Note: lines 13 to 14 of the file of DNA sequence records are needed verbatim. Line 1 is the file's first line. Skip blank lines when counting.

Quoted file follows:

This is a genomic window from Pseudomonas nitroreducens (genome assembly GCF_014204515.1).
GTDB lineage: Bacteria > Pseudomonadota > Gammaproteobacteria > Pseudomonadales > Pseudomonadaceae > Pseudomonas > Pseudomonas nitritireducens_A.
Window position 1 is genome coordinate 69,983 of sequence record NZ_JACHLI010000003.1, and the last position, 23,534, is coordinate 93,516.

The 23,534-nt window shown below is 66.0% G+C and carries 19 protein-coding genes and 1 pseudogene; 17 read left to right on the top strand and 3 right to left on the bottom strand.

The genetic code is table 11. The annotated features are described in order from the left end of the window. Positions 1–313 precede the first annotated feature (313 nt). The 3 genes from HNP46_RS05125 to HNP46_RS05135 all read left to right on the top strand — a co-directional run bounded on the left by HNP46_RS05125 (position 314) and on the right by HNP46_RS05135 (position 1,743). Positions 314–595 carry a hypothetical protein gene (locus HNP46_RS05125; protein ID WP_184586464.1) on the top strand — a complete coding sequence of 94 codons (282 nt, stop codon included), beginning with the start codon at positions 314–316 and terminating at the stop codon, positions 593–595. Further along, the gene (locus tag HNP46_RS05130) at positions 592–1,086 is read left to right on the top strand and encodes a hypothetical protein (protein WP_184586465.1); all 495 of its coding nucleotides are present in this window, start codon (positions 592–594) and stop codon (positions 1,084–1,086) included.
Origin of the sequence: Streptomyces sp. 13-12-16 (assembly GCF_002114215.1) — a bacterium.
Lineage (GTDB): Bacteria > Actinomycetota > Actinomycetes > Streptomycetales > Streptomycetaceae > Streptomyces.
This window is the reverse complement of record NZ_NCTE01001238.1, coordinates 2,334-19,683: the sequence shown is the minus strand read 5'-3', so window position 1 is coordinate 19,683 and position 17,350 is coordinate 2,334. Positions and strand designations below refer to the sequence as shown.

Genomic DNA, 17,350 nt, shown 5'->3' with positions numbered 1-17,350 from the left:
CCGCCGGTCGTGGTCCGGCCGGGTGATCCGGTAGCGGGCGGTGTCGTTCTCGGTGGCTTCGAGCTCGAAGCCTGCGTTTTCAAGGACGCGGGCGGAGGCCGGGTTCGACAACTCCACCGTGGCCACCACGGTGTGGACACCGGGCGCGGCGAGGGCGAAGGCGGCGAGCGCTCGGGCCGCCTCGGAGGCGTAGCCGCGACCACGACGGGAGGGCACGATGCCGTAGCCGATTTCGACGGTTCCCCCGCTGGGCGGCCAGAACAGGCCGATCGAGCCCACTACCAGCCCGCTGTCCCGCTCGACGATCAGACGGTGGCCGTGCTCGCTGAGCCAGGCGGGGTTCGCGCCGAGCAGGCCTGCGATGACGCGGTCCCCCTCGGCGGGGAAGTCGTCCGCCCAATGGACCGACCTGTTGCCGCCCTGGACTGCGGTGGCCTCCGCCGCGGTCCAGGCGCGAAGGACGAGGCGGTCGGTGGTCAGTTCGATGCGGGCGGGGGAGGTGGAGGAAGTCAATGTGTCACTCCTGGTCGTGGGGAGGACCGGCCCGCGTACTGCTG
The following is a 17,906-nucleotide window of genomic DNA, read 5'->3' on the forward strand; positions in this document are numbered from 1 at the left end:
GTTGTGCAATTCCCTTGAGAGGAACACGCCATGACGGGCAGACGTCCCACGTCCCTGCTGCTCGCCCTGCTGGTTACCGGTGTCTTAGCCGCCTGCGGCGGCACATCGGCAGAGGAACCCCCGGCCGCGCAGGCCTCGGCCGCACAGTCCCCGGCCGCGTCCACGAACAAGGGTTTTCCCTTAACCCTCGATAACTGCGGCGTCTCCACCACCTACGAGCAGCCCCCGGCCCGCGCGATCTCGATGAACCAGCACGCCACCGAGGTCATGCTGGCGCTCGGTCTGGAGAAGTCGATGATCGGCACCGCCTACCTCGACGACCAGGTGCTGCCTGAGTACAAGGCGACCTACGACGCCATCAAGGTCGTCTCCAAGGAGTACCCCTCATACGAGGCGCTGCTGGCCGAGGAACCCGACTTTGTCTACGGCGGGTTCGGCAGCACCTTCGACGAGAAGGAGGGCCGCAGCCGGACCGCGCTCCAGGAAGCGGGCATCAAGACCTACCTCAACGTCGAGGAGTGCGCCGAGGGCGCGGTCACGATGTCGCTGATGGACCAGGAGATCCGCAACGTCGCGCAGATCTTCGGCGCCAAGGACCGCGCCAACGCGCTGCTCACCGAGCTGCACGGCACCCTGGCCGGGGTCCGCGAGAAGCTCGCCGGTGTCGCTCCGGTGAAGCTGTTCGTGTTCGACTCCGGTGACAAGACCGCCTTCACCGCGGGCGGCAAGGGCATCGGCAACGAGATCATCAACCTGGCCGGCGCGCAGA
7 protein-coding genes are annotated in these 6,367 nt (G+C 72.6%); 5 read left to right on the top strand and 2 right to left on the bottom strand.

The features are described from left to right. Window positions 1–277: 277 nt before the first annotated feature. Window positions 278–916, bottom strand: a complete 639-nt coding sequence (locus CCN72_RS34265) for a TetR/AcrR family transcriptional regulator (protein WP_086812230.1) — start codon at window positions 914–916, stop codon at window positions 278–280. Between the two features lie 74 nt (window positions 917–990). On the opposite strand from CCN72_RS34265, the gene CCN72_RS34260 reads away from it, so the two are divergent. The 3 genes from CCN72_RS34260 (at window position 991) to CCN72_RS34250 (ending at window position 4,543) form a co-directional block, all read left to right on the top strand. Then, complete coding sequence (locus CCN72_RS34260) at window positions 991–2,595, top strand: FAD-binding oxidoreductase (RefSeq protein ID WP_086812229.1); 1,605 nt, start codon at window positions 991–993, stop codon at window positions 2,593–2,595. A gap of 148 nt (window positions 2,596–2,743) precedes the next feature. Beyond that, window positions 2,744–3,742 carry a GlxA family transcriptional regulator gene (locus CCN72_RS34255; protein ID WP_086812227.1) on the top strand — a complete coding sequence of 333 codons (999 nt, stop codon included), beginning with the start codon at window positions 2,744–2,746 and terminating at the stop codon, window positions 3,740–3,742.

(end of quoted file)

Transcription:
7 protein-coding genes are annotated in these 6,367 nt (G+C 72.6%); 5 read left to right on the top strand and 2 right to left on the bottom strand.

The features are described from left to right. Window positions 1–277: 277 nt before the first annotated feature. Window positions 278–916, bottom strand: a complete 639-nt coding sequence (locus CCN72_RS34265) for a TetR/AcrR family transcriptional regulator (protein WP_086812230.1) — start codon at window positions 914–916, stop codon at window positions 278–280. Between the two features lie 74 nt (window positions 917–990). On the opposite strand from CCN72_RS34265, the gene CCN72_RS34260 reads away from it, so the two are divergent. The 3 genes from CCN72_RS34260 (at window position 991) to CCN72_RS34250 (ending at window position 4,543) form a co-directional block, all read left to right on the top strand. Then, complete coding sequence (locus CCN72_RS34260) at window positions 991–2,595, top strand: FAD-binding oxidoreductase (RefSeq protein ID WP_086812229.1); 1,605 nt, start codon at window positions 991–993, stop codon at window positions 2,593–2,595. A gap of 148 nt (window positions 2,596–2,743) precedes the next feature. Beyond that, window positions 2,744–3,742 carry a GlxA family transcriptional regulator gene (locus CCN72_RS34255; protein ID WP_086812227.1) on the top strand — a complete coding sequence of 333 codons (999 nt, stop codon included), beginning with the start codon at window positions 2,744–2,746 and terminating at the stop codon, window positions 3,740–3,742.